Richard Maulsby or Paul Fucito
(571) 272-8400 or email@example.com;
WASHINGTON- The United States Patent and Trademark Office (USPTO) has submitted reports for two intellectual property law studies required by the America Invents Act (AIA) to Congress. The first report was prepared under Section 3 of the AIA and addresses the scope of prior user rights defense in industrialized countries. The second report was prepared under Section 31 of the AIA and concerns international patent protection for small businesses. Both reports can be accessed from the USPTO's website at http://www.uspto.gov/americainventsact.
The Prior User Rights Defense Report includes a comparison of prior user rights in industrialized countries; the impact of prior user rights on innovation, start-up enterprises, small businesses, individual inventors, and universities; an analysis of the legal and constitutional issues with placing trade secret law in patent law; and an analysis of whether a first-to-file system creates a need for prior user rights. The Prior User Rights Defense Study was conducted in consultation with the Department of State, Department of Justice, and United States Trade Representative. The Prior User Rights Defense Report offers ten specific fact findings and makes five recommendations regarding the defense.
The International Patent Protection for Small Business Report considers how to best help small businesses with patent protection overseas, including whether a loan or grant program should be established to help small businesses cover the costs of application, maintenance, and enforcement fees or related technical assistance. The International Patent Protection for Small Business Study was developed in consultation with the Small Business Administration. The International Patent Protection for Small Business Report presents ten fact findings and contains four recommendations.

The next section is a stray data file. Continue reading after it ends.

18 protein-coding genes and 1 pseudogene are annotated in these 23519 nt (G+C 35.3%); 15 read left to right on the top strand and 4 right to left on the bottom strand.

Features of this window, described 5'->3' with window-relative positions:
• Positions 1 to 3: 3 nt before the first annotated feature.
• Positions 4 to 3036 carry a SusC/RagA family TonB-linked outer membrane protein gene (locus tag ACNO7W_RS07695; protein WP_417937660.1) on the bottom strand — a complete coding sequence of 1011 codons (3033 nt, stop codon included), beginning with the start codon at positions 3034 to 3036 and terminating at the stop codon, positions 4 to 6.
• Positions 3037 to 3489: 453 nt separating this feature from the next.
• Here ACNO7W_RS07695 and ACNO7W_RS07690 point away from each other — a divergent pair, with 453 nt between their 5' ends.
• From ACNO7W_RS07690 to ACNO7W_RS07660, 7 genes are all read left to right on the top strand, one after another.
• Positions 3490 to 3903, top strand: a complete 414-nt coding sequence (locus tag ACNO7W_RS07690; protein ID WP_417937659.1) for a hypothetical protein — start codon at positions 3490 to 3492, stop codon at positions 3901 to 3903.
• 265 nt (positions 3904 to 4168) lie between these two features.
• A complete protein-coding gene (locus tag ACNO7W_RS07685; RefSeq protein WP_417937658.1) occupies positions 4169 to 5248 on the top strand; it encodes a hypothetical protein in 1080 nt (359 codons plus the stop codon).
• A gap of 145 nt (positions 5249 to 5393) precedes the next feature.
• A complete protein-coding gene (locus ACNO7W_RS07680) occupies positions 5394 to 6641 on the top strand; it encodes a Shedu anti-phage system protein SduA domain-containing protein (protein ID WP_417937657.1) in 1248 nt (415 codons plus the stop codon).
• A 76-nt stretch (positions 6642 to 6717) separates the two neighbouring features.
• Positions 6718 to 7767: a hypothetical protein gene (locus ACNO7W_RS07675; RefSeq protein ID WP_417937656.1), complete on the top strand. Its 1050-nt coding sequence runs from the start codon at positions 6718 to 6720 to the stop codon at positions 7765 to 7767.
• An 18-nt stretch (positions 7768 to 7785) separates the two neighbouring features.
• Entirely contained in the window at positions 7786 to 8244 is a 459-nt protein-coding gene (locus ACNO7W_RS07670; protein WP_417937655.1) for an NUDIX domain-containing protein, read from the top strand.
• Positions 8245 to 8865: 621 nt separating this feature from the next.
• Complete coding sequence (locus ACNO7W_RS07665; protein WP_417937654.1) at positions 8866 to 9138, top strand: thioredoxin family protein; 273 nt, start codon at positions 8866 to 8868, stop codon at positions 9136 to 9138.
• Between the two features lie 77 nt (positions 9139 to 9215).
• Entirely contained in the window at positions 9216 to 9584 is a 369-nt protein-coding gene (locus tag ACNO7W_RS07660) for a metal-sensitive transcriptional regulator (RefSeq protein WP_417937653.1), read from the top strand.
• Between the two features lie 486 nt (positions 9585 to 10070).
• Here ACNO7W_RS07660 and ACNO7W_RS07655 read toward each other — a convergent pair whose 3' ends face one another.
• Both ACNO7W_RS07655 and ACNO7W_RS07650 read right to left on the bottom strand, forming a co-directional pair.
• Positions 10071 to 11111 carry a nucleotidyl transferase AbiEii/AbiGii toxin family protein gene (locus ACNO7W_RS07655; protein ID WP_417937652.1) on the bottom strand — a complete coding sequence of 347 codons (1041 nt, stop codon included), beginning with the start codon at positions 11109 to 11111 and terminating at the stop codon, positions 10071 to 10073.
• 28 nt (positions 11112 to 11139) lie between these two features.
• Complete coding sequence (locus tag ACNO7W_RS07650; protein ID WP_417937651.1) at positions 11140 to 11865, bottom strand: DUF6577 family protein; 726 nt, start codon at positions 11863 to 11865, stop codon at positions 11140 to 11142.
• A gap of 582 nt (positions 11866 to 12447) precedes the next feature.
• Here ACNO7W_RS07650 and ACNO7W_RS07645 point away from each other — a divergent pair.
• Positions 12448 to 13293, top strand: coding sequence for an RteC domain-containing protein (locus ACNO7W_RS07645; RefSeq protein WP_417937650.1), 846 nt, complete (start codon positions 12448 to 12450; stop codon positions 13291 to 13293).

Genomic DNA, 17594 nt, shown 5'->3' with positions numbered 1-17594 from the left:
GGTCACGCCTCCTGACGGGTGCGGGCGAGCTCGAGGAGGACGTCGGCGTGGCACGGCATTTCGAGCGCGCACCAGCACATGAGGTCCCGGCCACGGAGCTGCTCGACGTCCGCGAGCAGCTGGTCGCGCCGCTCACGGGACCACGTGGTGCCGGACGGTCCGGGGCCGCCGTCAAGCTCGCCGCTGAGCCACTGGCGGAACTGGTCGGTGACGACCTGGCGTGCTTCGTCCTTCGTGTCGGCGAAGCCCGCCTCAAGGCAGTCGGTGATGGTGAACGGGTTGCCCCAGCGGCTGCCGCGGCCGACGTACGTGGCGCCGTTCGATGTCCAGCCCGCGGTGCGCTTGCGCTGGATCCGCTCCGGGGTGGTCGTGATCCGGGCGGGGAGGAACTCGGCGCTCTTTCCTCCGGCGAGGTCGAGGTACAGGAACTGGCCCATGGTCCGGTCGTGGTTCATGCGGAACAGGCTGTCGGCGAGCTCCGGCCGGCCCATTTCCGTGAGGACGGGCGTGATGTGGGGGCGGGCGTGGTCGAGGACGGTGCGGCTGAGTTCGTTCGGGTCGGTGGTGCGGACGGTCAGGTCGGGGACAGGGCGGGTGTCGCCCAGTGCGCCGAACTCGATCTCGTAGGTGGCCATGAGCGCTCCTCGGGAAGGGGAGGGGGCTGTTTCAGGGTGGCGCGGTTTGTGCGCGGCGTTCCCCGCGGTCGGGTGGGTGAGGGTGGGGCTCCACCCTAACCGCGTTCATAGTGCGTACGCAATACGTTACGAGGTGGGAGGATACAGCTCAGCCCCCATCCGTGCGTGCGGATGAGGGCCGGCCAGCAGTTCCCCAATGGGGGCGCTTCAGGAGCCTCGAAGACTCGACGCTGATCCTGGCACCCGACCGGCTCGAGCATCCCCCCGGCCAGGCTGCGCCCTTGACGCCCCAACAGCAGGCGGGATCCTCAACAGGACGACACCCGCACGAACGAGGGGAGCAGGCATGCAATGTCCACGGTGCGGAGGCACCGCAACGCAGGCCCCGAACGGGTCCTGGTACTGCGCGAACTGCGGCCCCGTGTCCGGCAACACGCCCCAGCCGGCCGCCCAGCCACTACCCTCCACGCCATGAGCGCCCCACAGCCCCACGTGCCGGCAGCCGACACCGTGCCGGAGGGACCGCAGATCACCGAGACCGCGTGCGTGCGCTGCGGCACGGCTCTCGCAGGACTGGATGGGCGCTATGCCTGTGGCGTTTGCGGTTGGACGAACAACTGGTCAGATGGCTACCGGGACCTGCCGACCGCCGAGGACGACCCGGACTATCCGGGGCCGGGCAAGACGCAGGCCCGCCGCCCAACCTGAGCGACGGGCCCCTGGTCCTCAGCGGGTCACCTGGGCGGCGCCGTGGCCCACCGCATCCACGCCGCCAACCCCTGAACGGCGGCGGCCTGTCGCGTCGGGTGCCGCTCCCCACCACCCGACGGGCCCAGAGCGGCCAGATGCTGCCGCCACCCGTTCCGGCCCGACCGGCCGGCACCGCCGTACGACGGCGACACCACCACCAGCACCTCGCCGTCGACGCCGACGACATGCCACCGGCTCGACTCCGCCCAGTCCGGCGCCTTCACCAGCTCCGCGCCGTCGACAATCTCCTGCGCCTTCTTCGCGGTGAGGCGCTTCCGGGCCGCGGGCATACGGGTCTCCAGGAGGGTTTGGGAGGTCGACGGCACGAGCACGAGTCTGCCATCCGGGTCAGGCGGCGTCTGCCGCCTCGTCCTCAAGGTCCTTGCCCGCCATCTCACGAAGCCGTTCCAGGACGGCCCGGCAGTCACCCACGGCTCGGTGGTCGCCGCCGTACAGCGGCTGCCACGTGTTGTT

The USPTO and partner agencies held public hearings and solicited written public comments for both studies. For the Prior User Rights Study, the agency received 28 public comments, and six witnesses testified at the hearing. For the International Patent Protection for Small Business Study, the agency received 19 public comments, and twelve witnesses testified at the hearing. The USPTO integrated the public input into the reports in both the fact findings and recommendations.
In additional to these two studies, Congress has required the USPTO to conduct five additional studies in the upcoming months. Next, the USPTO will study secondary genetic testing following the same protocol for the Prior User Rights Defense and International Patent Protection for Small Business Studies of hosting public hearings and seeking written public comments. The USPTO will soon publish a Federal Register Notice with details about the genetic testing study.
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